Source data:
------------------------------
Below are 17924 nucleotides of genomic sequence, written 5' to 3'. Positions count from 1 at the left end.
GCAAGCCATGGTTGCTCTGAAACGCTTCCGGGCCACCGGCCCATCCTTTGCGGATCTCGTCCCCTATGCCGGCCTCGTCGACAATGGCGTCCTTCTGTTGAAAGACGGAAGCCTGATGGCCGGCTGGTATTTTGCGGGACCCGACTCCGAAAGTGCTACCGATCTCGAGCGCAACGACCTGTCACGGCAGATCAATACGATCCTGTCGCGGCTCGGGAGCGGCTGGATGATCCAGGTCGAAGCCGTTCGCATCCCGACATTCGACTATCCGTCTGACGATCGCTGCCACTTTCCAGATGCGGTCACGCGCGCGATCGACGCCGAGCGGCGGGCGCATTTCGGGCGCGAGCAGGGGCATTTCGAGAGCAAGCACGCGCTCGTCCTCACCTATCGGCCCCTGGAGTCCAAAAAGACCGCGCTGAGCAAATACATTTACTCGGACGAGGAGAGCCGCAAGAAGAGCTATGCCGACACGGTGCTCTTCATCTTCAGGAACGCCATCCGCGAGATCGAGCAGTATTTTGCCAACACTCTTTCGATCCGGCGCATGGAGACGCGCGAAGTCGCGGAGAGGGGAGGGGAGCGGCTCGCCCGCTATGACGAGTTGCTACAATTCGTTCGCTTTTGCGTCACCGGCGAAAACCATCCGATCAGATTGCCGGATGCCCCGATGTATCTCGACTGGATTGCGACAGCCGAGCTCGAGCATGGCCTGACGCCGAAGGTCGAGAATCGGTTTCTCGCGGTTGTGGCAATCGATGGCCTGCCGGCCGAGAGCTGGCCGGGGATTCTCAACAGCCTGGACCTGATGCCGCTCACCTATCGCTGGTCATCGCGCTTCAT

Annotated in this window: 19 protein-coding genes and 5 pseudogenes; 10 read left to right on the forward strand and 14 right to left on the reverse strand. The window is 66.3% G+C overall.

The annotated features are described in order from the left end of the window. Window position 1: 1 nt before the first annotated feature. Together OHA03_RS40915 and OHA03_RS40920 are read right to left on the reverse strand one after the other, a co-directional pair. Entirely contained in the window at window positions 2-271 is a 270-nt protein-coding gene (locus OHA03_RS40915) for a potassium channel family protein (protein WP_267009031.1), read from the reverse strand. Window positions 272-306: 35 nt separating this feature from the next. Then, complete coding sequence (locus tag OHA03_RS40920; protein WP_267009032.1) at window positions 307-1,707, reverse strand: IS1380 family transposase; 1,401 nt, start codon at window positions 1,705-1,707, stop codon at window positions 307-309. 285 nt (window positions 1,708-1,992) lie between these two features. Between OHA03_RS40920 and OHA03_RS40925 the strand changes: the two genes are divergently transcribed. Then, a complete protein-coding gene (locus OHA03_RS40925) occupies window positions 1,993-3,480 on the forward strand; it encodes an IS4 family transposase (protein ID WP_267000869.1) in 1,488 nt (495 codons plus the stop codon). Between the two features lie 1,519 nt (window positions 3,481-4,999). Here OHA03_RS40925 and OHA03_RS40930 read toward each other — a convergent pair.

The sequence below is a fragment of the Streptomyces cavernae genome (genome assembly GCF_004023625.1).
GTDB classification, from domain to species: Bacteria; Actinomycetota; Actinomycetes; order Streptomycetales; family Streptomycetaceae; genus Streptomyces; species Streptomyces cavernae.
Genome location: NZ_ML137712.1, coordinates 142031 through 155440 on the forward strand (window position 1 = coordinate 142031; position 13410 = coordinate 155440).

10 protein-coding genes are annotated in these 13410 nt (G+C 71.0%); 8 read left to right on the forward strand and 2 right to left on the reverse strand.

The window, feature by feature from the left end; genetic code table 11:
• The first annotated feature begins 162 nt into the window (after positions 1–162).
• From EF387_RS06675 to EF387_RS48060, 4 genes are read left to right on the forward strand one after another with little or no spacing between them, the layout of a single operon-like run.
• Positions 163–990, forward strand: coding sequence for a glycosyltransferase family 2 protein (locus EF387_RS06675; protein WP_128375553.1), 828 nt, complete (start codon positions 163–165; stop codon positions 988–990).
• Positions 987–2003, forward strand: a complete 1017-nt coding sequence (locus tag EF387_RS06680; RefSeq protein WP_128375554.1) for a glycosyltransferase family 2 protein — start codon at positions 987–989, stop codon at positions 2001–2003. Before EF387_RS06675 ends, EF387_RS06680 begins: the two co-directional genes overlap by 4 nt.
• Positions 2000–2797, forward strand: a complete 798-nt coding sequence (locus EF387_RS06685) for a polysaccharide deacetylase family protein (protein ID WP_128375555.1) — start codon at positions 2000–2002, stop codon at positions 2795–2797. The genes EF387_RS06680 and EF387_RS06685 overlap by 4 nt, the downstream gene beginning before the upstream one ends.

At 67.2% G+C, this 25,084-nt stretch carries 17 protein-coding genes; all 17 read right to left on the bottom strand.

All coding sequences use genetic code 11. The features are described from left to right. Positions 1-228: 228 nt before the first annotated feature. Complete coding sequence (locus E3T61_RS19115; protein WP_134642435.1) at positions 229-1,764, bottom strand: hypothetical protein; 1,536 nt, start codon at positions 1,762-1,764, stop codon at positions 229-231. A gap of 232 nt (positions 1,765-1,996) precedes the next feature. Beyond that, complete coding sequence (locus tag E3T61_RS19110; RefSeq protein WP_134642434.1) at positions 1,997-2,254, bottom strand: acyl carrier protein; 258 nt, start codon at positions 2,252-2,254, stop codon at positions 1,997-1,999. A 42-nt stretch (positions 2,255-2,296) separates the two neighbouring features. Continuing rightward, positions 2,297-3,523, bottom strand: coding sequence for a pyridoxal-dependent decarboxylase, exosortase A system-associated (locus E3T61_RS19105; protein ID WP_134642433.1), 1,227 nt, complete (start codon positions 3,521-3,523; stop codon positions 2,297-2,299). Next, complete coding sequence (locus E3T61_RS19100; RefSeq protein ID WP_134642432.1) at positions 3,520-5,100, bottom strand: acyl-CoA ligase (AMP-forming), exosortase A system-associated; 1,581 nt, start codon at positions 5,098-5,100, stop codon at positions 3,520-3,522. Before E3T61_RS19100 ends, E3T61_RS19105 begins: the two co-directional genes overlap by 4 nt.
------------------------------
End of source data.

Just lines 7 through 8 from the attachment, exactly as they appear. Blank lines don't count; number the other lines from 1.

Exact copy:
Genome location: NZ_ML137712.1, coordinates 142031 through 155440 on the forward strand (window position 1 = coordinate 142031; position 13410 = coordinate 155440).

10 protein-coding genes are annotated in these 13410 nt (G+C 71.0%); 8 read left to right on the forward strand and 2 right to left on the reverse strand.